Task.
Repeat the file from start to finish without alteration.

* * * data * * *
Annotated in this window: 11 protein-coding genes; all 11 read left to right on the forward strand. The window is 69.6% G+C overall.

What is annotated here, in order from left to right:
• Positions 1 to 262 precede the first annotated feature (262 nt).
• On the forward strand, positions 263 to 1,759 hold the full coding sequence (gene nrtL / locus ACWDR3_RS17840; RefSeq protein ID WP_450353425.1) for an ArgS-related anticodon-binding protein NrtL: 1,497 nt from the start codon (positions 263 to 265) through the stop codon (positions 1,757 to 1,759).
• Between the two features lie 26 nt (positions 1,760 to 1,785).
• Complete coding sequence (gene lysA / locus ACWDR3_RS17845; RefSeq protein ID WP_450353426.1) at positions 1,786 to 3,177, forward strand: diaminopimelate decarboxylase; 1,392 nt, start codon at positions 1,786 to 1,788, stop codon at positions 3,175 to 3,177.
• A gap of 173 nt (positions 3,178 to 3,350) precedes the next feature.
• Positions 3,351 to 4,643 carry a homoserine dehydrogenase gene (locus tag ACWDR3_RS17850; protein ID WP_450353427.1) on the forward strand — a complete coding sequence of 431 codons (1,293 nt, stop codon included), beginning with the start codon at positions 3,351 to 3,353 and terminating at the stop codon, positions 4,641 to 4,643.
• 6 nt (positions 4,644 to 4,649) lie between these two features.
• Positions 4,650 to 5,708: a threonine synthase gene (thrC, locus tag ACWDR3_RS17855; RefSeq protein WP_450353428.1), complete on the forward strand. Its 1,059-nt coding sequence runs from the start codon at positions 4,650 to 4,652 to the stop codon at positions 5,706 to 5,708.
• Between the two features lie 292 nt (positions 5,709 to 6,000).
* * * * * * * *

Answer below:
Annotated in this window: 11 protein-coding genes; all 11 read left to right on the forward strand. The window is 69.6% G+C overall.

What is annotated here, in order from left to right:
• Positions 1 to 262 precede the first annotated feature (262 nt).
• On the forward strand, positions 263 to 1,759 hold the full coding sequence (gene nrtL / locus ACWDR3_RS17840; RefSeq protein ID WP_450353425.1) for an ArgS-related anticodon-binding protein NrtL: 1,497 nt from the start codon (positions 263 to 265) through the stop codon (positions 1,757 to 1,759).
• Between the two features lie 26 nt (positions 1,760 to 1,785).
• Complete coding sequence (gene lysA / locus ACWDR3_RS17845; RefSeq protein ID WP_450353426.1) at positions 1,786 to 3,177, forward strand: diaminopimelate decarboxylase; 1,392 nt, start codon at positions 1,786 to 1,788, stop codon at positions 3,175 to 3,177.
• A gap of 173 nt (positions 3,178 to 3,350) precedes the next feature.
• Positions 3,351 to 4,643 carry a homoserine dehydrogenase gene (locus tag ACWDR3_RS17850; protein ID WP_450353427.1) on the forward strand — a complete coding sequence of 431 codons (1,293 nt, stop codon included), beginning with the start codon at positions 3,351 to 3,353 and terminating at the stop codon, positions 4,641 to 4,643.
• 6 nt (positions 4,644 to 4,649) lie between these two features.
• Positions 4,650 to 5,708: a threonine synthase gene (thrC, locus tag ACWDR3_RS17855; RefSeq protein WP_450353428.1), complete on the forward strand. Its 1,059-nt coding sequence runs from the start codon at positions 4,650 to 4,652 to the stop codon at positions 5,706 to 5,708.
• Between the two features lie 292 nt (positions 5,709 to 6,000).